England’s loss to India was followed by the surprise resignation of Alastair Cook as England test captain. A pre-meditated decision to coincide with the end of the India series, England’s leading test run scorer has stepped down from the role of captaincy, leading to many reports of Joe Root being groomed as his successor. With 11,057 runs scored in total, with an average 46.85, there is no doubt that Cook will go down as one of England’s greats. regardless of how long he captained the side. A captain characterised with great victories as well as significant setbacks, with key examples such as the Ashes victories, and the 2014 whitewash losses to Australia and Sri Lanka, as well as the Kevin Pietersen saga. The view of who will become next captain is not a foregone conclusion as Andrew Strauss, England Director of Cricket, concludes that “there is a process to go through”. Many are tipping Joe Root and indeed Strauss also praised his qualities, yet what confirms Root to many England fans is Cook words to Strauss in his ending statement where he wanted the next captain to have “new blood, new impetus and fresh thinking”. The future of the captaincy being given to Root would be an interesting decision due to his role in all forms of England cricket: Test, One Day Internationals (ODIs) and T20 matches.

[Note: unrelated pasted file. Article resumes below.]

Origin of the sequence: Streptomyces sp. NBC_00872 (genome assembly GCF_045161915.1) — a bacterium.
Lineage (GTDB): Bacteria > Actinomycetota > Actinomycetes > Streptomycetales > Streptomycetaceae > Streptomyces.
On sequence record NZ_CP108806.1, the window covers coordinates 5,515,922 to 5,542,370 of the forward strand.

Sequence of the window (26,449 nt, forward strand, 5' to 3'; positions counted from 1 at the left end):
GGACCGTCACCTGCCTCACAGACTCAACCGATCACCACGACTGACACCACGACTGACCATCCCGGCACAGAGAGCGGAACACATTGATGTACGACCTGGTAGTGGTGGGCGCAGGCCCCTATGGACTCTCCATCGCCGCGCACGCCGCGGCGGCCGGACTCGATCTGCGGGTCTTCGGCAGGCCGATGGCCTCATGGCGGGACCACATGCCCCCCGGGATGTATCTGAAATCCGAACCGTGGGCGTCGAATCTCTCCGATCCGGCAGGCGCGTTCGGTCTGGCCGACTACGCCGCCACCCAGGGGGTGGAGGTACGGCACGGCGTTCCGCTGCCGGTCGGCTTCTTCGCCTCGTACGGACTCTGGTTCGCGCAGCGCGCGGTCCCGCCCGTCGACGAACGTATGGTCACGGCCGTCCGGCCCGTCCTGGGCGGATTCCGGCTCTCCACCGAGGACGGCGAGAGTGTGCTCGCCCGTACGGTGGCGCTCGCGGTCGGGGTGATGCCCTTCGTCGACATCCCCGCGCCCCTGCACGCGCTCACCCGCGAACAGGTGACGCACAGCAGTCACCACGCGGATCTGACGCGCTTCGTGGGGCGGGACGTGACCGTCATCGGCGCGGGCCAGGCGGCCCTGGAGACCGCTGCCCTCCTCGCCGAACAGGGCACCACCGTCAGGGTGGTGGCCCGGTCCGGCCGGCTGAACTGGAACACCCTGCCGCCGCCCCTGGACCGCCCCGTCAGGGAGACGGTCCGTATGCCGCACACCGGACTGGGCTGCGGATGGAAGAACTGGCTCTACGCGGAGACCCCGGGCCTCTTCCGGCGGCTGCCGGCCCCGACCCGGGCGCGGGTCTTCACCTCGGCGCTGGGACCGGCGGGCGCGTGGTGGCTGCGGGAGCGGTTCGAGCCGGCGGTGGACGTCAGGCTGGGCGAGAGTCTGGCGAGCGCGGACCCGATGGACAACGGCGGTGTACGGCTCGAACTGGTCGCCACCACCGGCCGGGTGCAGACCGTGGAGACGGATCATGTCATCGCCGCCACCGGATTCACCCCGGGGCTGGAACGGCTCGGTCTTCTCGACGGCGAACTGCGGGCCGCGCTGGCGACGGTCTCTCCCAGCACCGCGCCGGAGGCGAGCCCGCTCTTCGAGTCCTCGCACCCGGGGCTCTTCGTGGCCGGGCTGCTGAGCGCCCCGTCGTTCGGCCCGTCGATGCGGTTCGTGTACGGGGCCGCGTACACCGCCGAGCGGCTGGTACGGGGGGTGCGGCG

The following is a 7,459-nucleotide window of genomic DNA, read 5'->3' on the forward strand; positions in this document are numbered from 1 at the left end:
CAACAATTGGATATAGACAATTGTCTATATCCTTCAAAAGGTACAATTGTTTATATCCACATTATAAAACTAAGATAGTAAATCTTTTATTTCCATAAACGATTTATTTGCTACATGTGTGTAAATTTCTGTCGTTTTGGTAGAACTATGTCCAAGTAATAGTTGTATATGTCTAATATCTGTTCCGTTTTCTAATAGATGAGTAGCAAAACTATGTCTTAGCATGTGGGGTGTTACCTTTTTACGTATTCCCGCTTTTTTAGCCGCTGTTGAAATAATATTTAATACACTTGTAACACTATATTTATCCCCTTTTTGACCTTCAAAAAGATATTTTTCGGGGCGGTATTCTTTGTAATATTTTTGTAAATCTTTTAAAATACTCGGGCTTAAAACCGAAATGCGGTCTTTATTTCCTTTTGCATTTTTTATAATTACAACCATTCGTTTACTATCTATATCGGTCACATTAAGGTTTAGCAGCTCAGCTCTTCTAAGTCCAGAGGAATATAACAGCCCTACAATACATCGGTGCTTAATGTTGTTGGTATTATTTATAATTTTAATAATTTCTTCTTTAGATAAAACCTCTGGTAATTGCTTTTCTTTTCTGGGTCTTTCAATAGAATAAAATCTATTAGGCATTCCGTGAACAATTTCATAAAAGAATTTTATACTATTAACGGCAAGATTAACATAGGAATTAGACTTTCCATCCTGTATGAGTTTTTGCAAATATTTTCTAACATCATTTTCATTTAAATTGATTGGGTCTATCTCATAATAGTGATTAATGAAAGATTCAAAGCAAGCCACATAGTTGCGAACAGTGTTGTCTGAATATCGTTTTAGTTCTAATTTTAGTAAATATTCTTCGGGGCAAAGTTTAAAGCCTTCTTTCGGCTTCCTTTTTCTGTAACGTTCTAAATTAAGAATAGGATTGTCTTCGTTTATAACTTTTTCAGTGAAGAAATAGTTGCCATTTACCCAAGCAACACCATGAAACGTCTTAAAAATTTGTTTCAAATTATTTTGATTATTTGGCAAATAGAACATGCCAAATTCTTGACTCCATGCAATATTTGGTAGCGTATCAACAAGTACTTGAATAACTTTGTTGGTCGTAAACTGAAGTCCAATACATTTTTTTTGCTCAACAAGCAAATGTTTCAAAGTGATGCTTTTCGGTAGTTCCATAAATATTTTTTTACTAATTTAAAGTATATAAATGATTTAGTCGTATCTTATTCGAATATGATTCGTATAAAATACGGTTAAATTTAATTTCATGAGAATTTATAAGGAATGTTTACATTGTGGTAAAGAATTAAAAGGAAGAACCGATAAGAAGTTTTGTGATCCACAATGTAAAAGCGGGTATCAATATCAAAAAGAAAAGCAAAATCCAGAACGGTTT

It was India’s victory in the third game of the T20 series that almost overshadowed Cook’s decision as history was made. England signed off their Asian adventure in 2016/17 with a defeat from India in all forms of the game. In what has become familiar to many England cricket fans, the class of the Indian batsmen and bowlers blew away English resistance. Many records were broken in this 75-run victory for India. It was a match that saw a maiden international T20 fifty for MS Dhoni, taking him 76 attempts – the most by any batsman. This shocking statistic is further surprising when considering the success MS Dhoni has had in the Indian Premier League captaining his side to victory. Two more records fell as Chahel cemented India’s imposing 202-6 score with bowling figures of 6 wickets for 25 runs. These are the third best figures ever in an international T20 match, and an Indian record. It led to a significant dent in England’s middle order, as they lost 8 wickets in 8 runs going from 119 for 2 to 127 all out in only 19 balls. While this collapse was not completely emblematic of England’s campaign in Bangladesh and India, it did confirm a convincing Indian victory. It was their fallibility to spin that cost England in the subcontinent, as has been the stereotypical excuse in the past, but this time a truly world class toppled an England side on the verge of change.
Featured Image: Getty Images